The first technology park in the Central American region is located in Guatemala City. In 2008 Juan Mini returned to Guatemala from California and founded Campus Tec. Mini previously started ZipRealty in Silicon Valley where he learned the ins and outs of start up culture. His vision was to leverage the comparative inexpensive average cost of starting a business in Guatemala in order to attract intellectual talent to Guatemala. In 2008 it cost less than $8,000 on average to start a business in Guatemala, while it cost over $17,000 in Brazil and over $39,000 in Costa Rica. The cost advantages for start up and the availability of low rent space in one of Guatemala City’s cultural district neighborhoods were advantages that made starting a technology incubator seem ideal.
Silicon Valley In Guatemala
The hope was to encourage and support software development start up companies and information technology companies that would be export oriented. Campus Tec and the IT community that is now growing around it offer digital services and resources for companies throughout Central and South America. The main building, which is seven stories tall, is now fully occupied with over 100 IT companies, mostly employing entrepreneurial or technology oriented youth. These companies specialize in special effects for movies, video games and software for mobile phones and the internet. This high tech zone is close to the Technology Institute of the Private University del Vaile de Guatemala.
In 2012 a second fourteen story high building was constructed to house more start up companies and to attract international firms, which were already beginning to show up. Some international firms, like MTV were first attracted to Guatemala City’s technology community for the modestly priced contract IT services and back end digital production. For Guatemalans, the digital cycle has gained a foothold with the development of information technology services and especially software development, but the opportunity is not for everyone.
Land And Phones
Guatemala is a poor country where land distribution has traditionally only been among a small group of wealthy families. Like in so many other poor countries around the globe, cellphones are making a difference in land use and distribution. For generations indigenous farming communities had difficulty gaining title to the land they work. But with land reform in Guatemala, the door is open for more broadly distributed land ownership, although each individual must make the proper claims to gain title to the land they seek. It takes knowledge and timely information to work the system to your advantage.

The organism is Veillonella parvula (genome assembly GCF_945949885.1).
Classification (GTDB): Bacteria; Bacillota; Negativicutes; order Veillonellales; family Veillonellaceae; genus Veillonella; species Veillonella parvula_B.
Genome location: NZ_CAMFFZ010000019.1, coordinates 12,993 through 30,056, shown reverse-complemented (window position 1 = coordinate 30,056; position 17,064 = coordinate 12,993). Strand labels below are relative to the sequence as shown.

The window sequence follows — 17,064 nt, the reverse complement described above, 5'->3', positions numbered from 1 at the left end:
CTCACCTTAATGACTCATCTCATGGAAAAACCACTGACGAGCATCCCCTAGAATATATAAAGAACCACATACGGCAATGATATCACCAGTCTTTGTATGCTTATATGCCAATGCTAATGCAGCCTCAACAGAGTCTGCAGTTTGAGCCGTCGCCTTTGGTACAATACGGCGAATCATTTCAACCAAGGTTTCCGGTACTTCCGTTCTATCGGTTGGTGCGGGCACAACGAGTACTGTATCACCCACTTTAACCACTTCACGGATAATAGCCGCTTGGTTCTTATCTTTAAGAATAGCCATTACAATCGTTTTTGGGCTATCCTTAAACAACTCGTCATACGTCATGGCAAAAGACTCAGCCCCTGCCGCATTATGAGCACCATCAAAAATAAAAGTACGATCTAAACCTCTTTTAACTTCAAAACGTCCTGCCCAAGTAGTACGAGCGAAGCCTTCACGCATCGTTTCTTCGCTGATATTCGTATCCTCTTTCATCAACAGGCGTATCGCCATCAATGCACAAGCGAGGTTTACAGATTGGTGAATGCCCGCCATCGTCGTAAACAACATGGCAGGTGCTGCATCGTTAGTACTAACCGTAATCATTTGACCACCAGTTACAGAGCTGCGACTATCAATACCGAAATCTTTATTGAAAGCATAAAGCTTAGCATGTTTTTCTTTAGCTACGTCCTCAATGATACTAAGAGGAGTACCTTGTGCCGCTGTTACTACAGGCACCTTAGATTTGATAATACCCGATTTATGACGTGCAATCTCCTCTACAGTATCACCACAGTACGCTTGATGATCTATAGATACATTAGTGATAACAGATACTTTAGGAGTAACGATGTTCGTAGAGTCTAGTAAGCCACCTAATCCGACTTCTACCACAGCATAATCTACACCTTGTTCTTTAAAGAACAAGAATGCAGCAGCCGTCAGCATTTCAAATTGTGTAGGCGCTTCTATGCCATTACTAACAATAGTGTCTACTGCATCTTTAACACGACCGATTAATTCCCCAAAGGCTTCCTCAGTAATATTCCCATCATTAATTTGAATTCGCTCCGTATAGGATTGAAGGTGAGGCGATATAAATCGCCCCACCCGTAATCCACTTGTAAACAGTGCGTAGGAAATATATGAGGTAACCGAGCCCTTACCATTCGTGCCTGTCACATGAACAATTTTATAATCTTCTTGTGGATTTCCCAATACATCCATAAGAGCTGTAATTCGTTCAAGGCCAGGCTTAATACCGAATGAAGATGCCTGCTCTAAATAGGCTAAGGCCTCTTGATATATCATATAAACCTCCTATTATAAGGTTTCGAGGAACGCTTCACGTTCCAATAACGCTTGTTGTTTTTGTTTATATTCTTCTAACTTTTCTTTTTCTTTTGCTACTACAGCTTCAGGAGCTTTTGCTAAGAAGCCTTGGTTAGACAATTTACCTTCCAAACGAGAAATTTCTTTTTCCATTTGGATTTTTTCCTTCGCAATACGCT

NGO groups like “Land Network” and Mercy Corps have intervened in land tenure disputes in Guatemala in order to provide the knowledge and information to poor farmers. One of the best tools for these interactions are cellphones. The information is often needed at specific times in the land title process and cellphones make coordinating resources in a timely way much easier. The non-profit NGO’s also setup websites that are easily used and provide information to anyone who has their URL. In Guatemala the use of cellphones is only slowly penetrating rural areas. Like everywhere else, in Guatemala the cities get the most modern equipment first and rural areas lag behind.
Although Guatemala’s cellphone penetration is not high by Latin American standards, it is growing rapidly. In 1996 Guatemala’s telecom market, which was exclusively run by government-owned, GUATEL, was liberalized. The industry moved towards competition and away from centralized state control of the telecom infrastructure. By 2001 the number of mobile phones in Guatemala overtook fixed line phones and the growth has continued to pick up pace. Oddly, Guatemala’s mobile phone industry is helped along by one of the most liberal radio spectrum regulatory models in the world. Since cell phones all use radio spectrum the amount of spectrum available determines and can limit the build out of cell phone use. This is not the case in Guatemala. But even with favorable regulations cellphone penetration in Guatemala was only at 88 percent in 2010. But even with slower economic growth since 2009, mobile growth has continued and penetration in 2012 reached 104 percent. Today (2014) it is approaching 150 mobile phones for every 100 people.
Guatemala’s internet penetration is lower than cellphone penetration at about 16 percent usage in 2012, of a population of over 14 million people. The infrastructure in the largest cities is good but in rural areas it is often non-existent. Broadband usage in 2010 was about 2 percent, so Guatemala has one of the lowest penetration rates of all Latin American countries for broadband. Mobile internet access is limited not by the number of cell phone users, but by the low level of broadband development.
Oddly, Guatemala’s digital development is progressing well in Guatemala City and far more slowly everywhere else. The digital cycle is about establishing control of online niches, but that’s not the goal in Guatemala. The urban population, which is generally the more affluent faction is gaining digital sophistication by developing specialized software niches, but since the countries overall digital infrastructure is progressing slowly the software development is tied to the regional and international marketplace. Guatemala’s income gap is part of the reason the digital infrastructure is developing so slowly and therefore there is a two-tiered digital development.